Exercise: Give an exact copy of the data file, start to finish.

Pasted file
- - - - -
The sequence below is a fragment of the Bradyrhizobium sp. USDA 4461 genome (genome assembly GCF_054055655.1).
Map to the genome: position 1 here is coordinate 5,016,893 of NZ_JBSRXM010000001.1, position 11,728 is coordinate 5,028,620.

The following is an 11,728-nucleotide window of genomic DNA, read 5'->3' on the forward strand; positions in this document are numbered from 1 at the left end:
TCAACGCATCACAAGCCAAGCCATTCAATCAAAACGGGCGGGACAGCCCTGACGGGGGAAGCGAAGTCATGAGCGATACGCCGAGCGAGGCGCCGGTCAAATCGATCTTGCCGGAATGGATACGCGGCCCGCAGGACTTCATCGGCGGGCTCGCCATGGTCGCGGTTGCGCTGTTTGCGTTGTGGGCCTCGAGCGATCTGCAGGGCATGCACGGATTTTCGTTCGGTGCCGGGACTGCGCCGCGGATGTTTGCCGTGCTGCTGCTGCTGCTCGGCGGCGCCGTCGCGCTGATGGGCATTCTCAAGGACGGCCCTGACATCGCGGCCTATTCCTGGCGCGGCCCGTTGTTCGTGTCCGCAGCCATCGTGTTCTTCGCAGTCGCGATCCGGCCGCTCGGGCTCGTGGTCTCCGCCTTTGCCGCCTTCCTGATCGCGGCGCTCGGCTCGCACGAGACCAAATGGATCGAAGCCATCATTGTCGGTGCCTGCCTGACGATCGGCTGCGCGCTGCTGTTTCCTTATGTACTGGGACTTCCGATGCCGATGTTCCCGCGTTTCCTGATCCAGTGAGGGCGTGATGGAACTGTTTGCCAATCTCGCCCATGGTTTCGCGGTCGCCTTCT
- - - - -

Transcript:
The sequence below is a fragment of the Bradyrhizobium sp. USDA 4461 genome (genome assembly GCF_054055655.1).
Map to the genome: position 1 here is coordinate 5,016,893 of NZ_JBSRXM010000001.1, position 11,728 is coordinate 5,028,620.

The following is an 11,728-nucleotide window of genomic DNA, read 5'->3' on the forward strand; positions in this document are numbered from 1 at the left end:
TCAACGCATCACAAGCCAAGCCATTCAATCAAAACGGGCGGGACAGCCCTGACGGGGGAAGCGAAGTCATGAGCGATACGCCGAGCGAGGCGCCGGTCAAATCGATCTTGCCGGAATGGATACGCGGCCCGCAGGACTTCATCGGCGGGCTCGCCATGGTCGCGGTTGCGCTGTTTGCGTTGTGGGCCTCGAGCGATCTGCAGGGCATGCACGGATTTTCGTTCGGTGCCGGGACTGCGCCGCGGATGTTTGCCGTGCTGCTGCTGCTGCTCGGCGGCGCCGTCGCGCTGATGGGCATTCTCAAGGACGGCCCTGACATCGCGGCCTATTCCTGGCGCGGCCCGTTGTTCGTGTCCGCAGCCATCGTGTTCTTCGCAGTCGCGATCCGGCCGCTCGGGCTCGTGGTCTCCGCCTTTGCCGCCTTCCTGATCGCGGCGCTCGGCTCGCACGAGACCAAATGGATCGAAGCCATCATTGTCGGTGCCTGCCTGACGATCGGCTGCGCGCTGCTGTTTCCTTATGTACTGGGACTTCCGATGCCGATGTTCCCGCGTTTCCTGATCCAGTGAGGGCGTGATGGAACTGTTTGCCAATCTCGCCCATGGTTTCGCGGTCGCCTTCT